Don't be fooled by the title of this book. Readers familiar with the New Mathematical Library series, previously published by Random House and now by the MAA, know that it consists of books aimed at excellent high school students, and that those books strive to do difficult and advanced things with elementary mathematics.
The books in the series fall into two broad categories, the problem books, like Hungarian Problem Books I and II (volumes 11 and 12 in the series) or U.S.A. Mathematical Olympiads 1972-1976 (volume 33), and the topical books, The Mathematics of Choice (volume 15), or Elementary Cryptanalysis - A Mathematical Approach (volume 22).
From the title, I had expected this book to fall squarely into the second group, to be a mathematical exposition of the wonders of iteration. I was wrong. Over and Over Againdoes not fall neatly into either category, though it is more of a problem book than a topical one.
Over and Over Again explains the mathematics behind many of the problems that appear in the high school mathematics contests, particularly the International Math Olympiads (IMOs) and their national counterparts in China and the United States. Many, but not all, of the problems involve iteration, but the real focus of the book is contest problem solving and how it is related to the underlying mathematics. It starts to dispel the "bag of tricks" air that clings to contest problem solving, and to replace it with a more systematic "box of tools."
One of the first problems in the first chapter is to show why iterating the function f(x)=(x + a/x)/2 converges so rapidly to the square root of a (if a and x are both positive). These were the kinds of iterative applications that I expected to dominate the book.
The second chapter, though, was about using the Arithmetic-Geometric Mean theorem to solve max-min problems. That didn't seem very iterative, until nearly the last paragraph of the chapter, where it suddenly had an application to one of the problems in Gauss diary.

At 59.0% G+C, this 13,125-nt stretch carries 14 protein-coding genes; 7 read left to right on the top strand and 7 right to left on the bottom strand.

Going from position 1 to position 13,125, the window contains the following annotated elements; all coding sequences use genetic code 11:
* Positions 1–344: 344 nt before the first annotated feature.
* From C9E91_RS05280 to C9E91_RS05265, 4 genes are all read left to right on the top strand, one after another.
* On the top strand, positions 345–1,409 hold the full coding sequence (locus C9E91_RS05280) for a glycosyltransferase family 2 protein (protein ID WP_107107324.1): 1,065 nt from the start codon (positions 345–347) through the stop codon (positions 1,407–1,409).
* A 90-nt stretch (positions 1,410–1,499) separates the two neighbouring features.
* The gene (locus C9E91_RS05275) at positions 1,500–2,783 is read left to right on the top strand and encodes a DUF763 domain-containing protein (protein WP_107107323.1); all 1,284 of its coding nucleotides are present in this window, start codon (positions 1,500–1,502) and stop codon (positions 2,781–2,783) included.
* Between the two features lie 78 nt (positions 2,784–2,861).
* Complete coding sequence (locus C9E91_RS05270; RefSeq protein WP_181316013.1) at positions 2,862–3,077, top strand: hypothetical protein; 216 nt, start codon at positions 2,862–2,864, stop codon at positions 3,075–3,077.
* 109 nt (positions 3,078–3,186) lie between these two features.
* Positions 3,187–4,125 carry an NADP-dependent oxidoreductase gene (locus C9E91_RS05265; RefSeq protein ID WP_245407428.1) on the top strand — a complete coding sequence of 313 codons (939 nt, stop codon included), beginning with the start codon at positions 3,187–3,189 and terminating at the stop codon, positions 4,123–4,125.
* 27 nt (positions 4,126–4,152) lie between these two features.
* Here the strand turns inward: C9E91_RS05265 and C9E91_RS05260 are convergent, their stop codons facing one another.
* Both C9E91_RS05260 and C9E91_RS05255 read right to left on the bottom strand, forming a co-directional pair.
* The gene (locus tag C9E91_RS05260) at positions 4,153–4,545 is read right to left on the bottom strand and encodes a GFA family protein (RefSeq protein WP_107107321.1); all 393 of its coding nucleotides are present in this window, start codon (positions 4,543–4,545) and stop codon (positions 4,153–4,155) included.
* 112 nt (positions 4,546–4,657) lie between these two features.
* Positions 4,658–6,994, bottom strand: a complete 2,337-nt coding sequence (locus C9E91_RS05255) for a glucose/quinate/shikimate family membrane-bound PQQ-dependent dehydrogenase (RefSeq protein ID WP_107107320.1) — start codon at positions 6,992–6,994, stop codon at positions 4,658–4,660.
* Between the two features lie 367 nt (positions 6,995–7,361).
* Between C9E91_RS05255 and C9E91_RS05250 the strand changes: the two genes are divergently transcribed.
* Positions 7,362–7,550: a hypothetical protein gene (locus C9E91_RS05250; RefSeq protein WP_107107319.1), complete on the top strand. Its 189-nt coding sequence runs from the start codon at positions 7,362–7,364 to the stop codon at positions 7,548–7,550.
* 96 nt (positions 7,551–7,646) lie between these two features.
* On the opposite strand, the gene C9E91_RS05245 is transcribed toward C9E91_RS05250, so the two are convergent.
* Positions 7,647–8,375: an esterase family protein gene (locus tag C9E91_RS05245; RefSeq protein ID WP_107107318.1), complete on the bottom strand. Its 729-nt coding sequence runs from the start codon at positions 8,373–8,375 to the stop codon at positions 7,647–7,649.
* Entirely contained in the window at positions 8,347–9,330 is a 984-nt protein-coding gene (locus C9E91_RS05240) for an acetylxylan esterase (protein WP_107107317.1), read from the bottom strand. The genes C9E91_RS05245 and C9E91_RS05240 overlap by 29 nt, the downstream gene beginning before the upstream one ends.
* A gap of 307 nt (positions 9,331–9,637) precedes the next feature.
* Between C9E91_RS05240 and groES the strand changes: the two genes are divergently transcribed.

The very short chapter six is based on an apparently simple problem. A number of student are sitting in a circle, and each student has an even number of pieces of candy. On a signal, each student passes half of his or her trove to the student on his or her right. Between signals, the teacher gives any student with an odd number of candies one more piece to make the number even, and the signal is given again. The problem is to show that, after a finite number of iterations, all the students have the same number of pieces of candy.
A good way to solve the problem is to devise an integer valued measure of the inequity of the distribution, such that the measure equals zero exactly when all the students have the same number of pieces, and then to show that whenever the measure is non-zero, the iteration must decrease the measure. Once you have the plan, the only trick is to devise such a measure, and our authors provide us with several of them. The authors tell us that such processes are called "smoothing processes."
Ten chapters later, smoothing processes are still going strong. Form a general n-gon in the plane by connecting n vertices in any order and allowing edges to intersect. Transform this n-gon into a new one by connecting the midpoint of each edge to the midpoints of the two edges adjacent to it. Iterating this transformation tends to make the n-gon a little smaller, but it also makes the vertices of the n-gon tend to become vertices on an ellipse. Try it yourself on Matlab or something. It is surprising how quickly even twisted and convoluted n-gons smooth out and become very ellipse-like.
That turns out to be related to Sharkovskii's theorem, that period 3 implies chaos, to splines and Bezier curves, to Napoleon's theorem and, apparently, to everything else in the world.
As with most books in the series, Over and Over Again tries to use only "high school" mathematics. For these authors, that means that they try to avoid calculus until the last third of the book. For most of us, their definition of "high school" mathematics is a bit optimistic, including, as it does, such topics as cross ratios from complex numbers and eigenvalues from linear algebra.
This is a fine book for learning how people find and develop the problems they inflict on Math Olympiad participants. It also reveals contest problem solving as a learnable skill, distinct from other things called problem solving, and, perhaps also distinct from that thing we call "mathematics." It also contains some interesting and entertaining mathematics.
Finally, the double nature of this book as a problem book and a topical book is apparent. There is the obvious topic, iteration, but there is also the key to learning to solve problems, and that is to do them over and over again.
Ed Sandifer (email@example.com) is a professor of mathematics at Western Connecticut State University and has run the Boston Marathon 25 times.